19 years old
September 19, 2022
By Shaune Copeman
My warrior, Maggie, was born in 2003, and within her first year was identified as not typical as she wasn’t meeting milestones. She was wrongly diagnosed with CP. Then labeled with autism at 18 months. When she was 3, we were informed by her neuromuscular specialist that Maggie was the 5th person in the world diagnosed with Syngap1. We knew nothing about it and honestly joining this group is the first time I have felt like I have found a place where we belong. I had no idea there were so many now diagnosed with Syngap1. I have always thought that many of the kids diagnosed with autism should be tested for Syngap1.
Mags didn’t walk until she was 2 years & 1 month old, after she was diagnosed with a Coenzyme Q10 deficiency and supplemented with CoQ10. In physio she had to be taught to save herself from a falling, as she didn’t have those instincts. Walking was aided by AFO’s, full walkers, then pull-behind walkers, then therabands. She was determined to walk and worked so hard to get launched. She walks independently now…it is functional, with tons of overcorrection, but she rarely falls. Mags has tiny feet for her height (size 5.5 or 6 and is 5’6” tall.) Her feet have super high arches and insteps and she walks on the outer edge of them. She wears orthotics since she refused to walk in AFO’s anymore. Maggie fatigues easily, but tries so hard. She delivers newspapers every week with her schoolmates. It is a taxing day, but she is so proud.
The autism diagnosis brought years of 30 hour weeks of ABA/IBI therapy. She soldiered through it all sometimes with a smile, sometimes not.
Speech therapy was a large focus too during this time. Her SLP said she was a miracle child that should be written up in medical journals as with her muscle tone in her face and mouth, she shouldn’t be talking. Maggie had an amazing therapist, without her I am positive Maggie would be speechless. It was a long, slow process. She was taught to imitate, as she had no natural inclination to do so. Then she was taught signed English. Then, as promised, the speech came and the sign language dropped away. She said “Mum” for the first time, at age 5, on the way to speech therapy in protest! I cried tears of joy. Maggie can say approximations of almost any words now. She loves you to echo her so she knows you understand. She has an incredible sense of humour which shows up verbally and with facial expressions.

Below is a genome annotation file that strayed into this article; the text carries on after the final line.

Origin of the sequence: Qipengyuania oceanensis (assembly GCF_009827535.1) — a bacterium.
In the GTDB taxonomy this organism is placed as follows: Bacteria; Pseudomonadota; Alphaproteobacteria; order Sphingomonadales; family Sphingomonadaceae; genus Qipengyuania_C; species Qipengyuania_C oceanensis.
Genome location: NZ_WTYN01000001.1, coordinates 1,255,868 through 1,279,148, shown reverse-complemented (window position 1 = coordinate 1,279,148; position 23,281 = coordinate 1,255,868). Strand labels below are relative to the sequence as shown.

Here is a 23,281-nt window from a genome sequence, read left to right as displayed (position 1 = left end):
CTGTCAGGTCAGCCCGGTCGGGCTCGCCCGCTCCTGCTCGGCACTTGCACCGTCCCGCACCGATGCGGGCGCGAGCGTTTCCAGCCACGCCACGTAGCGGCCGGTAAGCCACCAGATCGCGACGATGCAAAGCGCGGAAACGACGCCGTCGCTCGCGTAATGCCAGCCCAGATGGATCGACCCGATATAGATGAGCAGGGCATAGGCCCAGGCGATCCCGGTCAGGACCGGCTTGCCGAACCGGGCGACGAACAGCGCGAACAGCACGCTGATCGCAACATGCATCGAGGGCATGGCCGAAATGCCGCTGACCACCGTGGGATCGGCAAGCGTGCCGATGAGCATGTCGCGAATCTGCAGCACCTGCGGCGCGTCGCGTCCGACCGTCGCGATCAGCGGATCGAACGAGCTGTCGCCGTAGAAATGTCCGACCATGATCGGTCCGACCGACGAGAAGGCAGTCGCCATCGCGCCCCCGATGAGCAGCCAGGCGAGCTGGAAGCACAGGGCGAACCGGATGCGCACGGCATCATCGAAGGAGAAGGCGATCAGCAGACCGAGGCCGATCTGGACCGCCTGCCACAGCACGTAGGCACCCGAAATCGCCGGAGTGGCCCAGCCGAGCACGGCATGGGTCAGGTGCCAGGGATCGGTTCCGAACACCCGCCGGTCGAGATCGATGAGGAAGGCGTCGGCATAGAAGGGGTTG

Miss Mags got a service dog named King when she was 3. King was a bomb proof yellow lab/golden retriever cross. He was amazing, she loved him and he was a great help to us because he allowed her to be more independent as she had (and still has) no street smarts. He kept her out of harm’s way but allowed her to stop holding our hands. King also helped with meltdowns, and meltdowns in public especially. He would interrupt her screaming fits by getting in her face and she would forget what she was screaming about. It also helped the general public realize that she wasn’t just a bratty kid having a freak out in the mall. Unfortunately when she transitioned to the public school system, the teacher felt King was a nuisance rather than a help. She was a horrible teacher and we were told the dog couldn’t attend school with Maggie. Sadly King passed a few years ago, after retiring as a service dog he remained a family pet and was truly loved.
I’d estimate that Maggie functions at a 2 or 3 year old level cognitively which brings me to the next complication. Epilepsy. Mags was diagnosed with epilepsy at 18 months. She was having up to 9 absence seizures a day for a month before she was medicated with Valproic acid. It completely squashed the seizures for over a decade. Then, at around age 17, the epilepsy took on different forms…eventually progressing into Tonic-Clonic (Grand Mal) seizures this past May, at age 19. There were many medication changes as the Valproic Acid was no longer effective. Between mid May of this year and August 9th, Maggie was having a Tonic-Clonic seizure every week or 2 and each one was becoming worse than the last. She had 2 trips to the ER in an ambulance. Her stability was negatively impacted and she was falling a lot. Her last Tonic-Clonic seizure she stopped breathing, her lips and whole head turned blue. I screamed at her not to leave me. Fear brings very real talks with God, as I call my Higher Power. I begged for a solution, to make the seizures stop and help her heal. As I have always professed, God looks after Maggie. It has always been that way. When feeling painted into a corner and desperate, an answer comes to rescue her. This time was no different, she was placed on a 3rd med (she was already on 2 others), which does its work overnight, and this was the last piece of the puzzle…the seizures stopped. The dosage was recently increased as there was some eye rolling in the first month. She is more fatigued, but her stability has improved and cognitively she seems well. Mid day naps help her stay well.